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Editorial: Who Is Going To Fill Vast Chasms Left By Those Who Leave Us?

Senator Telator Strachan. Dr Patricia Bazard. Dr Cecil Bethel. Cleophas Adderley. Bobby Symonette. E Clement Bethel. Ronnie Butler. James Catalyn. Sir Clifford Darling. Paul Adderley. Sir Clement Maynard. Norman Solomon. Basil Sands. Harry B Sands. David Johnson. Sir Durward Knowles.

The names read like a Who’s Who of a funeral march across the years, a litany of legacy makers. Each time we lose one, we remember the value they brought. This year, the numbers seem higher than ever before as age catches up with the leaders who helped create the modern Bahamas. Other wise men among us will go one day in the not too distant future, much as we may wish to keep them with us longer.

How do you replace a Ronnie Butler or a James Catalyn, both of whom made The Bahamas a happier, better place by their voices and their extraordinary talent? How do you find someone so dedicated to bringing out children’s talent as Dr Patricia Bazard or as steadfast as Senator Telator Strachan who understood that weaving straw helped you weave a better life for your family and was proud of the work she did until her strong, gnarled fingers could no longer plait the silver thatch?

With every passing, there are floods of tears and long ceremonies. Preachers extol the virtues of the member of their church whose life is no more. Families and friends weep over the loss. But what about the nation as a whole? How will we replace them when they leave us? What are we doing to ensure that behind those who carved a culture for The Bahamas will come those who will build it, refine it, redefine it when need be?

This is a serious question in a country where we lack strong leadership and when we discuss leaders who make a difference we are inevitably speaking about the dead or near-dead.

That is a tragic reality. It is harsh. And it is true. There are few leaders among us now who are willing to stand up for what is right regardless of political or personal cost, leaders who have the courage of a Norman Solomon who sat on a beach in cocaine-riddled Exuma facing off against Colombians armed with assault rifles who said No Bahamians Allowed Onshore, daring them to attack him.

Still shaking but undaunted, Solomon went to international media seeking an investigation, helping to bring the most shameful and embarrassing period of Bahamian history to a close.

Who in our midst today would stand up to a country whose hooligans hoisted their flag over a Bahamian island, made it their headquarters for the lucrative cocaine wars, storing and dealing drugs and collecting money so fast they could not count it, but had to weigh it? Who among us today would do what a Norman Solomon did?

Where are the leaders we desperately need, those who have the courage to stand up for what is right and just and not just politically expedient?

We see signs of courageous men and women in a few bright spots and we worry for their safety. In one case, an outspoken individual is surrounded by secret bodyguards. Living that way is not easy. Looking over your shoulder with every move is not living a normal life and it takes almost superhuman strength to agree to do it especially in a society that rewards corruption more than it celebrates honesty.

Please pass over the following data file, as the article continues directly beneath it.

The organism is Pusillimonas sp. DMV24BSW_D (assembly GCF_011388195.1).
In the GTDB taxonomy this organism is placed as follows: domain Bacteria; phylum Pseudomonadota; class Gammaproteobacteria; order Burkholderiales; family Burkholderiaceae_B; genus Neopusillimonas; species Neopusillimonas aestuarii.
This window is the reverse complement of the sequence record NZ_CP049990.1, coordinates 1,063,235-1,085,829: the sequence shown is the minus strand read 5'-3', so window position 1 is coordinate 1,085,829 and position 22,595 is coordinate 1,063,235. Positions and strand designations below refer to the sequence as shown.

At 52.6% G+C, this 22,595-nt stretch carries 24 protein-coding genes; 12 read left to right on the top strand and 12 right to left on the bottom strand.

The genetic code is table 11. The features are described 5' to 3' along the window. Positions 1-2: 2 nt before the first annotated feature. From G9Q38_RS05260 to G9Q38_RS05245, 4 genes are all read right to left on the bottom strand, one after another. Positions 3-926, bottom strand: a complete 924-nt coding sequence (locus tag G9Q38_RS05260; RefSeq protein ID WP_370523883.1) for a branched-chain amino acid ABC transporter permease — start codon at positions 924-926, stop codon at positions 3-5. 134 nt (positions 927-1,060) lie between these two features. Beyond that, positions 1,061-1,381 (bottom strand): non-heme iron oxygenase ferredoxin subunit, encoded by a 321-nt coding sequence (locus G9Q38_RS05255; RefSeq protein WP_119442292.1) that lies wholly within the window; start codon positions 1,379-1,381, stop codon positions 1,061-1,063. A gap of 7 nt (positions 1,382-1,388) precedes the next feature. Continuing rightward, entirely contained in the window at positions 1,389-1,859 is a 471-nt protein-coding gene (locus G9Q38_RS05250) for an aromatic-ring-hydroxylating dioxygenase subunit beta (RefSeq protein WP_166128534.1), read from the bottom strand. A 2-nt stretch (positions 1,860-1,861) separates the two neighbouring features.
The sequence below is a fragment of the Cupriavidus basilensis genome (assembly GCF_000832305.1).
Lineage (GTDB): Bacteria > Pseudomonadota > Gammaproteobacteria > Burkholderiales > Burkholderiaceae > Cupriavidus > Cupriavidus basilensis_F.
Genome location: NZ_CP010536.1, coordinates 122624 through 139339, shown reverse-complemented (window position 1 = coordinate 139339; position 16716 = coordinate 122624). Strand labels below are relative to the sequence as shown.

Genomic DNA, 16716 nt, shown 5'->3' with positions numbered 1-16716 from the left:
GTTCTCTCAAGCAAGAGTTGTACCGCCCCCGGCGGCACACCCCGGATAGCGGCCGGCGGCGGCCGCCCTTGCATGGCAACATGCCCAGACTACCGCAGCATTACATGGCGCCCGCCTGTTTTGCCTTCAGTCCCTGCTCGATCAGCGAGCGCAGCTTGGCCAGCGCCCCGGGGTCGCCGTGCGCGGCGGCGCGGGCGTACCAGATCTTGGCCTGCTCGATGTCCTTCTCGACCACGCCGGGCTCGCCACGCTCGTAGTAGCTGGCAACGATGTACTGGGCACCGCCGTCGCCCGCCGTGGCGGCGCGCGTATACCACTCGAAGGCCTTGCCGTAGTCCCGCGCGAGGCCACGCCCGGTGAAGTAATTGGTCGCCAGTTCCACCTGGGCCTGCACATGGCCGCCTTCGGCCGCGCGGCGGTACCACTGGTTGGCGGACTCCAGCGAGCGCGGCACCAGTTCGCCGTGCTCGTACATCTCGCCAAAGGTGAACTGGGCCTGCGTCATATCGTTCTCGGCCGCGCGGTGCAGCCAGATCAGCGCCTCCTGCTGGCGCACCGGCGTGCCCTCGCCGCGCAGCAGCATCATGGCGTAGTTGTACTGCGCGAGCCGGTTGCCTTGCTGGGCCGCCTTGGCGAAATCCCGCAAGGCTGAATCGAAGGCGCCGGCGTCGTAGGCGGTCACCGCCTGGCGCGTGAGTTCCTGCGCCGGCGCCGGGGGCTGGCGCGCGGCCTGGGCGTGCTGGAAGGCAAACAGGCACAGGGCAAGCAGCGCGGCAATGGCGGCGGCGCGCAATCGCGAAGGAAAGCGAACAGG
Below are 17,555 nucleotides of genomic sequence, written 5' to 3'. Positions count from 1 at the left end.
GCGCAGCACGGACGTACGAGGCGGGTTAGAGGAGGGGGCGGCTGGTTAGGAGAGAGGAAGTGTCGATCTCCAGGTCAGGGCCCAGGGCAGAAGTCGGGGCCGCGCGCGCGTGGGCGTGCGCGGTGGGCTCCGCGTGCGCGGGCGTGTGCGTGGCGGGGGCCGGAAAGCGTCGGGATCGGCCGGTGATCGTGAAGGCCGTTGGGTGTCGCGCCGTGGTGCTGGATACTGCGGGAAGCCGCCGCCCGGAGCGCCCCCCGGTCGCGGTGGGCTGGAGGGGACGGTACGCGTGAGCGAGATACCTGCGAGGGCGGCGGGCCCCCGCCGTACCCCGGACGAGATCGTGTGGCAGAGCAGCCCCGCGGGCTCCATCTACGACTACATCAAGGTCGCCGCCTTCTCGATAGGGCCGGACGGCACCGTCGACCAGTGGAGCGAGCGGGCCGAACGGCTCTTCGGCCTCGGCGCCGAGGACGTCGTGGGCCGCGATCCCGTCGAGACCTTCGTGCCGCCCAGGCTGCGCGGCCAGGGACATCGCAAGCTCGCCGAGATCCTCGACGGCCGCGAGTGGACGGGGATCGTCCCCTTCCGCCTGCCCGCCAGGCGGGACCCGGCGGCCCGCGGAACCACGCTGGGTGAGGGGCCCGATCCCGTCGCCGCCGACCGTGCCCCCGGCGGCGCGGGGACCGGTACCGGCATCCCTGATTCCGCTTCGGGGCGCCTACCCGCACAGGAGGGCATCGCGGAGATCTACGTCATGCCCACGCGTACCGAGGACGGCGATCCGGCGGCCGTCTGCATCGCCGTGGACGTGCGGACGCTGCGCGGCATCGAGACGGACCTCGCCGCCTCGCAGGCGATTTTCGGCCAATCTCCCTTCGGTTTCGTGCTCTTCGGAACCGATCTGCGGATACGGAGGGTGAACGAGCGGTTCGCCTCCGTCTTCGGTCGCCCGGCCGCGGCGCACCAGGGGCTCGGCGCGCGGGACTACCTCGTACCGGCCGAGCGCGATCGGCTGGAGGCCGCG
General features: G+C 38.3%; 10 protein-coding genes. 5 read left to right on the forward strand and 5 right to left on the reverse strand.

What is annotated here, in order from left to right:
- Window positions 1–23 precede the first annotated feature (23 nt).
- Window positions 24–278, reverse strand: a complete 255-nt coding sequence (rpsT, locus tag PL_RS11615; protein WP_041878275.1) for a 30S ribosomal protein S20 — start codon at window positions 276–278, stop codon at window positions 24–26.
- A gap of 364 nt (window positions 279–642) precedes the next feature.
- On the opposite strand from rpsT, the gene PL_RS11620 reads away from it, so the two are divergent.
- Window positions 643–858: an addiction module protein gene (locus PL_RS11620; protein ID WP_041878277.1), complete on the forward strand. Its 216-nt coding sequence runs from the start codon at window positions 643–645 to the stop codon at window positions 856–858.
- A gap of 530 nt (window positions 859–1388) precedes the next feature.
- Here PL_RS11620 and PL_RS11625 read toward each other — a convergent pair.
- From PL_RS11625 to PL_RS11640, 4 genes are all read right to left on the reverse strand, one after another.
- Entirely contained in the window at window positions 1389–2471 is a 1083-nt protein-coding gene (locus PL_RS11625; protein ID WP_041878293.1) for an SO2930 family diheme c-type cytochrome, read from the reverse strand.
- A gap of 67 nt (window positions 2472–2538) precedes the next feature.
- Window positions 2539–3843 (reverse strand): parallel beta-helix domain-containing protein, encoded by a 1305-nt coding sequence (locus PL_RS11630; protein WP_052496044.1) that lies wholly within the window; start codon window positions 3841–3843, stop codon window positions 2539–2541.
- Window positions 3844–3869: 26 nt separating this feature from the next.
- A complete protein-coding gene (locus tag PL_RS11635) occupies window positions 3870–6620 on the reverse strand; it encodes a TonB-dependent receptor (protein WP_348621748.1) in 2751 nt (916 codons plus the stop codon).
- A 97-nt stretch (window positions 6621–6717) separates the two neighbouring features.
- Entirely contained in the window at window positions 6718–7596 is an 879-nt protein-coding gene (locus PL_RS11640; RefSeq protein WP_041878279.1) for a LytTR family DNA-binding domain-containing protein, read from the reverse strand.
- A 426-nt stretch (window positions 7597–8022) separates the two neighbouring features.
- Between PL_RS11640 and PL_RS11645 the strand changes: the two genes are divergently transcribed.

The question we must ask ourselves is, why? How did we go down a path that discouraged youth from taking a road to front line politics or cultural development or nation-building? The current governing party is younger than past parties on average and while that could be an encouraging sign, it is only a good thing if those with promise stand up for what they believe in. They are told to toe the party line if they want to get anywhere, meaning a Cabinet appointment or other position with power, and so they toe the line because power is more important than principle.

We lost our way somewhere along the way. We forgot to celebrate doing the right thing for the right reason. Instead, we celebrated the dress and costume of power. We accepted bad decisions because they were made by people we elected. We did not train for leadership. We failed to ask the right questions. We remained fearful of victimisation. If I speak out, will I be left out?

Until victimisation is erased, the chance of breeding strong leaders for the future who will fill the chasm left by those who leave us will remain a Sisyphean task, an uphill battle without a chance for success.

End victimisation and give leadership a chance to breathe. The Bahamas needs the fresh air.

Comments

Porcupine 1 month ago

Dear Editor, I feel your pain. My understanding of the social degradation occurring is due to corruption seeping downward through a population, beginning with their leadership. Once a handful of leaders become immune from the consequences of their un- "statesmanlike" behaviour, the rest of us follow suit. Can we not see this clearly, even in the moment, when we speak of, when Norman Solomon stood his ground on Norman's Cay? Think about the leadership of the time. I just finished reading about it in, The Cocaine Wars. The leadership takes full advantage of the opportunities available to them, illegal though they may be. They use every justification that the people will buy. "Use this to become better Bahamians. To become doctors, lawyers, accountants.........." It doesn't take long for the rest of us to want to get on the bandwagon. The Cocaine Wars is not an isolated history. The Opium Wars, the heroin trade, rum running, it is part of world history. And, of course, leaders are "produced" by the societies they came from. So, to answer your question, nobody will replace those greats we lost. This is the new normal. Christie and Minnis are the best we can do. Sad and unfair, but pretty much the truth.

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